The use of estrogen to prevent coronary heart disease is currently being investigated in a multi-center prospective trial. Coronary heart disease causes approximately 30% of deaths of women over 50 years of age. A large case-control study was recently published that showed a reduced risk of mortality from all causes of 37% for women using post-menopausal HRT. According to Grodstein et al, the largest reduction in the risk of mortality was for coronary heart disease (53%); however, this protective effect was only statistically significant for women with one or more risk factors for cardiovascular disease. Other observational studies have shown that estrogen supplementation is associated with a 35% reduction in the relative risk of death from coronary heart disease. Estrogen supplementation also provides several benefits that improve climacteric symptoms, such as decreasing vasomotor symptoms (hot flushes or flashes) and alleviating genitourinary symptoms (dryness, urgency, incontinence, frequency).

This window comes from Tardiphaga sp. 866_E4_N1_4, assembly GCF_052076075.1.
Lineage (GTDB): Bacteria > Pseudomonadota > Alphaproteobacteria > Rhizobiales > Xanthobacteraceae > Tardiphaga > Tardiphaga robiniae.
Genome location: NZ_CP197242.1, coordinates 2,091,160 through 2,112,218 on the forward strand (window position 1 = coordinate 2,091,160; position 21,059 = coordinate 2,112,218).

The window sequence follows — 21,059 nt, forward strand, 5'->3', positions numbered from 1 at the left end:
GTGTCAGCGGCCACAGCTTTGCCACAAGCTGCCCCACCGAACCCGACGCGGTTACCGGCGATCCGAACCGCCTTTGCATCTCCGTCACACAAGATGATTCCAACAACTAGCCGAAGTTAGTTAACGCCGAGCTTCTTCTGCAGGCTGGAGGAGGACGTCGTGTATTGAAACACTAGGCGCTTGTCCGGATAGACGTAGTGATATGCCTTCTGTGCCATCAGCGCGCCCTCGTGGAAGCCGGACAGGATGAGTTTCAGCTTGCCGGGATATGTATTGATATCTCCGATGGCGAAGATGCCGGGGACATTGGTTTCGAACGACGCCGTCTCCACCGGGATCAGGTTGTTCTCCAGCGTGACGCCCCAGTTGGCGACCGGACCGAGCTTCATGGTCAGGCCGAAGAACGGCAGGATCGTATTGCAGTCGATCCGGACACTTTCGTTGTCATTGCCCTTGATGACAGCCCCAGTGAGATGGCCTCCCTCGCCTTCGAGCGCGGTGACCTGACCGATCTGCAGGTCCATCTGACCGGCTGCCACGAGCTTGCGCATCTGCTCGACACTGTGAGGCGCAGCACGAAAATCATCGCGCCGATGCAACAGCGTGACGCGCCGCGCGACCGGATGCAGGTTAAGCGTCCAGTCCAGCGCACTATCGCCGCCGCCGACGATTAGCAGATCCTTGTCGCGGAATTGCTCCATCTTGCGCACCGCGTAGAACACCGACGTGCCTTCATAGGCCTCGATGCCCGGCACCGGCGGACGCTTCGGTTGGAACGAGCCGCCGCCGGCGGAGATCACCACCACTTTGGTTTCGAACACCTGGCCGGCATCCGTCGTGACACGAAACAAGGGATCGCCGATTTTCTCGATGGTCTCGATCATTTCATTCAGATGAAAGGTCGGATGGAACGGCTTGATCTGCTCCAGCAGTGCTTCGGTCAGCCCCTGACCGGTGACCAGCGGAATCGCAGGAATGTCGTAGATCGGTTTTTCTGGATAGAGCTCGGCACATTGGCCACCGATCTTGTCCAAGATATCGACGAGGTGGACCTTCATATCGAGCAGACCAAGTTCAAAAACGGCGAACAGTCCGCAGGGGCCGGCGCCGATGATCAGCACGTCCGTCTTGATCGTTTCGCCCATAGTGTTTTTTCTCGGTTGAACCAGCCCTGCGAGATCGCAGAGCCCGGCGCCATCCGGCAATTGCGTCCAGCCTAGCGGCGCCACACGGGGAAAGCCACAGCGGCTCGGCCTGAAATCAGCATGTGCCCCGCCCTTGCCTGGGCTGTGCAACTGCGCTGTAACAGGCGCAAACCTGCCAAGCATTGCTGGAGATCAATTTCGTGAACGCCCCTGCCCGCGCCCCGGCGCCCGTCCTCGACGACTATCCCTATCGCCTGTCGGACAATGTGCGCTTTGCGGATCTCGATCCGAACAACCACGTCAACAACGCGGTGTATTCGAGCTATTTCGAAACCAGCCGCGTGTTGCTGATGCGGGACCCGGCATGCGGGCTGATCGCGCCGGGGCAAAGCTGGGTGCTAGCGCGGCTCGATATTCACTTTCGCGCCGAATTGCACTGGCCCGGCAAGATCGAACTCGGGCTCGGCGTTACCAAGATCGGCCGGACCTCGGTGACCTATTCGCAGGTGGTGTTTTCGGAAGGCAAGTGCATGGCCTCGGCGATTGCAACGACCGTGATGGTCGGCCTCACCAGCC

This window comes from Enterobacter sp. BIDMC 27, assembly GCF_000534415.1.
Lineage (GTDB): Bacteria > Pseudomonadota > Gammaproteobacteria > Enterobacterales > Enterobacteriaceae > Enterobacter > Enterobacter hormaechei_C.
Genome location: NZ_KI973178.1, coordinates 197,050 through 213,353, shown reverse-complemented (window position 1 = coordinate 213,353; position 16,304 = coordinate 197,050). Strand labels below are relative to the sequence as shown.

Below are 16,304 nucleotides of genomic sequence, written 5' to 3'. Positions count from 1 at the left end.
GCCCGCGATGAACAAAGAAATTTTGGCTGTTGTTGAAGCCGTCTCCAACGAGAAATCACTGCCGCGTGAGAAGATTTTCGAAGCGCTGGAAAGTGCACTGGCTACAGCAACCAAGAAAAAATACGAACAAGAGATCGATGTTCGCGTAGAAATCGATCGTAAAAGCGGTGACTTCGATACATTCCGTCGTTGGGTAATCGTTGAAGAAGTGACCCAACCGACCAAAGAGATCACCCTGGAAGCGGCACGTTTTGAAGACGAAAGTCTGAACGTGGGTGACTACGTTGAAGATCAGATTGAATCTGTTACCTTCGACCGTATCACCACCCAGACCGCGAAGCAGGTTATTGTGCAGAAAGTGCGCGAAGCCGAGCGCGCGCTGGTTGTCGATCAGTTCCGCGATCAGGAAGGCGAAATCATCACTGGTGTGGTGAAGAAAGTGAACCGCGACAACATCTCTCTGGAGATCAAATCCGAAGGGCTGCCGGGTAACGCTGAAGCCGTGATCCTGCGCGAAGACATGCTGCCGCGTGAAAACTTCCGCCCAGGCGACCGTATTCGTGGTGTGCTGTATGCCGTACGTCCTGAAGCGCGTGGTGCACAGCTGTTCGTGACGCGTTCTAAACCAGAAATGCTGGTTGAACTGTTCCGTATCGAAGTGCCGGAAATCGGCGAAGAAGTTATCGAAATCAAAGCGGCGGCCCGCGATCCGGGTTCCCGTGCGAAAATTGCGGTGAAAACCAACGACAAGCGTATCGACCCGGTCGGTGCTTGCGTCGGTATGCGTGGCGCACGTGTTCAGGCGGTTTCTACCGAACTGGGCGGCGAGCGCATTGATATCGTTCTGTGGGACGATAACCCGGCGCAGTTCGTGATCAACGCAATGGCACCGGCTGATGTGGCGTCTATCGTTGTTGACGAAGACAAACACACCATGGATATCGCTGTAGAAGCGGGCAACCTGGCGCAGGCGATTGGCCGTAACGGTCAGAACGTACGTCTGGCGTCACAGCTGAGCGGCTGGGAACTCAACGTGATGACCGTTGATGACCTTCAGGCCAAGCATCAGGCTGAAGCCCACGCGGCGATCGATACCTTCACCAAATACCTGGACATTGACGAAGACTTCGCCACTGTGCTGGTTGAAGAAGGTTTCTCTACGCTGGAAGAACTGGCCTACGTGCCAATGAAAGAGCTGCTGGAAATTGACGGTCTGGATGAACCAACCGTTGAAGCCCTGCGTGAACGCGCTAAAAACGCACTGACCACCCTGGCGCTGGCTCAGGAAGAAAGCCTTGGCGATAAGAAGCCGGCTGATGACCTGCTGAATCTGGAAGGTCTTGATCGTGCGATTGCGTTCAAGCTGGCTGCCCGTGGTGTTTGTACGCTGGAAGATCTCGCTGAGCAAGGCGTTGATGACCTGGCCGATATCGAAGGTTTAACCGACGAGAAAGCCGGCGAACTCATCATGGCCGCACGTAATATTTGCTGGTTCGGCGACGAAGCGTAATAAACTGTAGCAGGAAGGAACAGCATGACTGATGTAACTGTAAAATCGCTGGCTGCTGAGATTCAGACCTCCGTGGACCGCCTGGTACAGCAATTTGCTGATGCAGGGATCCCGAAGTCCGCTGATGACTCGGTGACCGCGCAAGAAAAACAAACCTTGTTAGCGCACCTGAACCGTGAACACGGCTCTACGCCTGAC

Use of estrogen supplementation may, however, lead to significant adverse health outcomes. In women with an intact uterus who use estrogen for 10 to 20 years, the incidence of endometrial cancer increases eight-fold. Concomitant use of progestin decreases the risk of endometrial cancer to a level comparable to that of women not taking estrogen. Whether use of progestin will blunt any potential cardiovascular benefits of estrogen is unclear. Whether estrogen supplementation increases a woman's risk for breast cancer also remains controversial. This potential risk appears not to be associated with short-term estrogen use (fewer than 5 years), but may increase by approximately 25% with more than 10 years of estrogen use. Adding progestin to estrogen supplementation does not appear to protect against the risk of breast cancer. Estrogen increases the risk of venous thromboembolism.